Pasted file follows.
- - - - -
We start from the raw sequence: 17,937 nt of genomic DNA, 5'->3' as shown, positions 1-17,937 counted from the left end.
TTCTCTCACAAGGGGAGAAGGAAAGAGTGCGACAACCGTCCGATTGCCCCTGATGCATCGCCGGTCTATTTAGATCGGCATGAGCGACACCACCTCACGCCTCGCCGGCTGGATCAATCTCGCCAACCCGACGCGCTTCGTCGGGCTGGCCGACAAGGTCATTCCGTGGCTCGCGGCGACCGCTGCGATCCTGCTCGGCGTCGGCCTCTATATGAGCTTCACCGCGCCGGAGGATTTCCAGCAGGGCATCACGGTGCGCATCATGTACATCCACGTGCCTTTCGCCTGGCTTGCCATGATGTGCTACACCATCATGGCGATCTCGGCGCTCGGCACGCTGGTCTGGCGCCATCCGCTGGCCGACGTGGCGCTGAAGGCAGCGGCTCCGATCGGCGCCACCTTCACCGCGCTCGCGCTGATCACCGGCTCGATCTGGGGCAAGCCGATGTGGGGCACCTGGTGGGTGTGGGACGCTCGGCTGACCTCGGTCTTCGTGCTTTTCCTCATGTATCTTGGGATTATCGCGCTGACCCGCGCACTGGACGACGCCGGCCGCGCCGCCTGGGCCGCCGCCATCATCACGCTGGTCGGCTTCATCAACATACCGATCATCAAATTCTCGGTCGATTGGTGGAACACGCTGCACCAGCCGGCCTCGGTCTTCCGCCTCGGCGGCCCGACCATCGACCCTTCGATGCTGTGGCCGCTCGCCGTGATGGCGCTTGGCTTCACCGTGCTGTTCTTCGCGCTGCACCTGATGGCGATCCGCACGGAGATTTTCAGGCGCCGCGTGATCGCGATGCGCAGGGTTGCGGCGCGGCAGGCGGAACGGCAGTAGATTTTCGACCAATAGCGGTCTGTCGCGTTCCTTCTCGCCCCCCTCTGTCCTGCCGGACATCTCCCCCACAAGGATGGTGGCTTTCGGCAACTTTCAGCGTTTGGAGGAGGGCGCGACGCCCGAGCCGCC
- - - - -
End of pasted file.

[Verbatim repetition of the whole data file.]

We start from the raw sequence: 17,937 nt of genomic DNA, 5'->3' as shown, positions 1-17,937 counted from the left end.
TTCTCTCACAAGGGGAGAAGGAAAGAGTGCGACAACCGTCCGATTGCCCCTGATGCATCGCCGGTCTATTTAGATCGGCATGAGCGACACCACCTCACGCCTCGCCGGCTGGATCAATCTCGCCAACCCGACGCGCTTCGTCGGGCTGGCCGACAAGGTCATTCCGTGGCTCGCGGCGACCGCTGCGATCCTGCTCGGCGTCGGCCTCTATATGAGCTTCACCGCGCCGGAGGATTTCCAGCAGGGCATCACGGTGCGCATCATGTACATCCACGTGCCTTTCGCCTGGCTTGCCATGATGTGCTACACCATCATGGCGATCTCGGCGCTCGGCACGCTGGTCTGGCGCCATCCGCTGGCCGACGTGGCGCTGAAGGCAGCGGCTCCGATCGGCGCCACCTTCACCGCGCTCGCGCTGATCACCGGCTCGATCTGGGGCAAGCCGATGTGGGGCACCTGGTGGGTGTGGGACGCTCGGCTGACCTCGGTCTTCGTGCTTTTCCTCATGTATCTTGGGATTATCGCGCTGACCCGCGCACTGGACGACGCCGGCCGCGCCGCCTGGGCCGCCGCCATCATCACGCTGGTCGGCTTCATCAACATACCGATCATCAAATTCTCGGTCGATTGGTGGAACACGCTGCACCAGCCGGCCTCGGTCTTCCGCCTCGGCGGCCCGACCATCGACCCTTCGATGCTGTGGCCGCTCGCCGTGATGGCGCTTGGCTTCACCGTGCTGTTCTTCGCGCTGCACCTGATGGCGATCCGCACGGAGATTTTCAGGCGCCGCGTGATCGCGATGCGCAGGGTTGCGGCGCGGCAGGCGGAACGGCAGTAGATTTTCGACCAATAGCGGTCTGTCGCGTTCCTTCTCGCCCCCCTCTGTCCTGCCGGACATCTCCCCCACAAGGATGGTGGCTTTCGGCAACTTTCAGCGTTTGGAGGAGGGCGCGACGCCCGAGCCGCC